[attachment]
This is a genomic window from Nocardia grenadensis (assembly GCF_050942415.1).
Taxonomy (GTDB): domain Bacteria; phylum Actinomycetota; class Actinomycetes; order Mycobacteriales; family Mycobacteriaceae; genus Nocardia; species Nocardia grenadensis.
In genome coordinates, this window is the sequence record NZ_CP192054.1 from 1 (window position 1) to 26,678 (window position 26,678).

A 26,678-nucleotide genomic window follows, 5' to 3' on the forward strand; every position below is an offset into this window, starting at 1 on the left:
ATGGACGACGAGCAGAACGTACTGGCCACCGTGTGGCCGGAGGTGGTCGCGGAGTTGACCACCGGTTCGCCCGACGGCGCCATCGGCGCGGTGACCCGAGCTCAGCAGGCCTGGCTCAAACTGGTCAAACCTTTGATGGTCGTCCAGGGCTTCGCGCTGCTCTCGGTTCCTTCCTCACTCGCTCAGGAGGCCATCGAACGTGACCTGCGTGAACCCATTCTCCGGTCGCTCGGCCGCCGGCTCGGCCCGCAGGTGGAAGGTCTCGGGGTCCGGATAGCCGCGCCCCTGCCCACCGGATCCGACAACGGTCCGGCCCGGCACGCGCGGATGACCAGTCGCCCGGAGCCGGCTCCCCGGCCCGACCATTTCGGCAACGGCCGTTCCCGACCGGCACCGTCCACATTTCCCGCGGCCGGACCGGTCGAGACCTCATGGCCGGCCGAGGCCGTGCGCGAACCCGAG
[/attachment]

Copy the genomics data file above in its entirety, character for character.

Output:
This is a genomic window from Nocardia grenadensis (assembly GCF_050942415.1).
Taxonomy (GTDB): domain Bacteria; phylum Actinomycetota; class Actinomycetes; order Mycobacteriales; family Mycobacteriaceae; genus Nocardia; species Nocardia grenadensis.
In genome coordinates, this window is the sequence record NZ_CP192054.1 from 1 (window position 1) to 26,678 (window position 26,678).

A 26,678-nucleotide genomic window follows, 5' to 3' on the forward strand; every position below is an offset into this window, starting at 1 on the left:
ATGGACGACGAGCAGAACGTACTGGCCACCGTGTGGCCGGAGGTGGTCGCGGAGTTGACCACCGGTTCGCCCGACGGCGCCATCGGCGCGGTGACCCGAGCTCAGCAGGCCTGGCTCAAACTGGTCAAACCTTTGATGGTCGTCCAGGGCTTCGCGCTGCTCTCGGTTCCTTCCTCACTCGCTCAGGAGGCCATCGAACGTGACCTGCGTGAACCCATTCTCCGGTCGCTCGGCCGCCGGCTCGGCCCGCAGGTGGAAGGTCTCGGGGTCCGGATAGCCGCGCCCCTGCCCACCGGATCCGACAACGGTCCGGCCCGGCACGCGCGGATGACCAGTCGCCCGGAGCCGGCTCCCCGGCCCGACCATTTCGGCAACGGCCGTTCCCGACCGGCACCGTCCACATTTCCCGCGGCCGGACCGGTCGAGACCTCATGGCCGGCCGAGGCCGTGCGCGAACCCGAG